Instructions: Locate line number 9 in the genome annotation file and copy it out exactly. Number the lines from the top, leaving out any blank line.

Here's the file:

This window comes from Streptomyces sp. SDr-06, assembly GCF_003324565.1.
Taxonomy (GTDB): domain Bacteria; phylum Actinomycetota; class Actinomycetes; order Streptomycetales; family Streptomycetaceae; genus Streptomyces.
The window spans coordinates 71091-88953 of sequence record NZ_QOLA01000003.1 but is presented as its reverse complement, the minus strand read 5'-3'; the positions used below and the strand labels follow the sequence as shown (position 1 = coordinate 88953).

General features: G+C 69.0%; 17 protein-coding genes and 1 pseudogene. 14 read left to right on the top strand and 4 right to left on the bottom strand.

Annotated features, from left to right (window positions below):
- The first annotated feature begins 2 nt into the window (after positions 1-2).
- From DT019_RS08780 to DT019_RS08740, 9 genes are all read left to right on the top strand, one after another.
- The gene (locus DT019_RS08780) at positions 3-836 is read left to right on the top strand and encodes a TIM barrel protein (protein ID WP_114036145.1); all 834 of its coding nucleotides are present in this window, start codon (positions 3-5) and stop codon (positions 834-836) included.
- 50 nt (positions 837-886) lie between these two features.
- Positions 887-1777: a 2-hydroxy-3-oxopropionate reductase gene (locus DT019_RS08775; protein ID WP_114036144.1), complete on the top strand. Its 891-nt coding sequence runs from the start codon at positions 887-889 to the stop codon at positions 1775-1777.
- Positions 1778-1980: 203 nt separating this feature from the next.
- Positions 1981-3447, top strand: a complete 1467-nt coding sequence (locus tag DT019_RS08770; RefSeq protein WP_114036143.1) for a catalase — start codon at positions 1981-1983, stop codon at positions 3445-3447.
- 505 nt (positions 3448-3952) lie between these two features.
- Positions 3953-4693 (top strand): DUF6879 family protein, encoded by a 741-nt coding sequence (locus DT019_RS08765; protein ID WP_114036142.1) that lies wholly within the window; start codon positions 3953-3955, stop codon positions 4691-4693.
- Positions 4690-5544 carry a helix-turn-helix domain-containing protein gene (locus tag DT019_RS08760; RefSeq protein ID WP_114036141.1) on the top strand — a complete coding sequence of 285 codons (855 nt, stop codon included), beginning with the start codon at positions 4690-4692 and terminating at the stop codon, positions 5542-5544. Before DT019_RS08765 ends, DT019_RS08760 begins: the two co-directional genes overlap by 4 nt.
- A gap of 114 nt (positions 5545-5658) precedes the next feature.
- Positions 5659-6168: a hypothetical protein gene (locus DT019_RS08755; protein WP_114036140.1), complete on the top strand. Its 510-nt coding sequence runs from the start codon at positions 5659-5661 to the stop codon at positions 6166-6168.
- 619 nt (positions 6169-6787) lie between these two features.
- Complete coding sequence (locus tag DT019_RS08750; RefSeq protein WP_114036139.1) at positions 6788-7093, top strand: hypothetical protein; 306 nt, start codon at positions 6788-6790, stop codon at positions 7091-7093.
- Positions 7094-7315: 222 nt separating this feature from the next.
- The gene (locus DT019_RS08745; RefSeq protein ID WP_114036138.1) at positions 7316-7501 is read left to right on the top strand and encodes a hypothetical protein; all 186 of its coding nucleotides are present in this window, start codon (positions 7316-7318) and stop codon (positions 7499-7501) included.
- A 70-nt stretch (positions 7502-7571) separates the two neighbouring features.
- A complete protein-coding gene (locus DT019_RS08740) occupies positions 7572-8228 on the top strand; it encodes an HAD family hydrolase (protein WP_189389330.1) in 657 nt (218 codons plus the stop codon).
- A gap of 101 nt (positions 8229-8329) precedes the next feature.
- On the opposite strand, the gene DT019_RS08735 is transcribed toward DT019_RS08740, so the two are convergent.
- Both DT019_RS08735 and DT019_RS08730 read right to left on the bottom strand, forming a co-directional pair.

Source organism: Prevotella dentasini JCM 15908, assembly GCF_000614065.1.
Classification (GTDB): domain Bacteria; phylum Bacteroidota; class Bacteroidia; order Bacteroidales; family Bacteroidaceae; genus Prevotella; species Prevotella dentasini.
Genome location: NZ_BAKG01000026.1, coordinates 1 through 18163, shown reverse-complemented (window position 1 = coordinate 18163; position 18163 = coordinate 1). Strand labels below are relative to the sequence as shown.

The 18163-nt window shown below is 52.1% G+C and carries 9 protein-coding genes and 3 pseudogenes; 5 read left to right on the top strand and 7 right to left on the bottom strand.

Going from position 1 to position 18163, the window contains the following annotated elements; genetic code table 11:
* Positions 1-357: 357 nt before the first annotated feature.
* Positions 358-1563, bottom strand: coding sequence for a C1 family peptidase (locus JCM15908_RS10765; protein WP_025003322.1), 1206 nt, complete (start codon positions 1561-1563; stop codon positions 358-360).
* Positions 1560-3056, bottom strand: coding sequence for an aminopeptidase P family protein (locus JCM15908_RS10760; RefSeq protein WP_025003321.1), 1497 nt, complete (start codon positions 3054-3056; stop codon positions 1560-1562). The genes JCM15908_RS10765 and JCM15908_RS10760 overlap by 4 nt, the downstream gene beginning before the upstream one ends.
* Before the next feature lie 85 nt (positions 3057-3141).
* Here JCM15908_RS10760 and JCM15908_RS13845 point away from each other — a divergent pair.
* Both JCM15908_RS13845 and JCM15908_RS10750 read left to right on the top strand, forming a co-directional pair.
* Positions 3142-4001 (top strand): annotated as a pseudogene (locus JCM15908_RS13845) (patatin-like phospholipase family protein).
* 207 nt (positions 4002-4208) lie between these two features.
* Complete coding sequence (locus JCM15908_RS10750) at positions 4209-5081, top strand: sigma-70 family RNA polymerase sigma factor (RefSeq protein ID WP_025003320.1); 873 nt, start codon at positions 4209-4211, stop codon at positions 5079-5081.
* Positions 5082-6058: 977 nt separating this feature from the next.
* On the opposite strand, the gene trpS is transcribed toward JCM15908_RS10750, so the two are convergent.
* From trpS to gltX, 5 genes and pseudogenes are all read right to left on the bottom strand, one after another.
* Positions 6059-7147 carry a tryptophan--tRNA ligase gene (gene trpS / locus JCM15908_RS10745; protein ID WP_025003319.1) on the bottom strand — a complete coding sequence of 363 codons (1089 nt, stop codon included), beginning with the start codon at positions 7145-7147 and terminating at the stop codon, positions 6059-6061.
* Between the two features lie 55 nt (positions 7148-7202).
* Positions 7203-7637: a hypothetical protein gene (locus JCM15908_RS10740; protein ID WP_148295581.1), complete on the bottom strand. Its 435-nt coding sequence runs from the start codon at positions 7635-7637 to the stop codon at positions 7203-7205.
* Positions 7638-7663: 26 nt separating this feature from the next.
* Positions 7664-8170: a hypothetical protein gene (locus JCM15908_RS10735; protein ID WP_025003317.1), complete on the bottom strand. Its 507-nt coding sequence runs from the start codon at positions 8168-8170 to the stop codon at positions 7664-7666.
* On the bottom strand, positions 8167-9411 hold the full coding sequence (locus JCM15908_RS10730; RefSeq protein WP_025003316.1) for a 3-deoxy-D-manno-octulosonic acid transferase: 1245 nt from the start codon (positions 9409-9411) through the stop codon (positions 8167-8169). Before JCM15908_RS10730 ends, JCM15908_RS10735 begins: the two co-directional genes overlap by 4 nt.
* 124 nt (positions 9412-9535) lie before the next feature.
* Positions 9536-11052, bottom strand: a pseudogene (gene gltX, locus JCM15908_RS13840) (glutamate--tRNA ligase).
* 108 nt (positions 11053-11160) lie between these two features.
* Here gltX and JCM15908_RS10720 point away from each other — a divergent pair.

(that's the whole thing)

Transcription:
- 50 nt (positions 837-886) lie between these two features.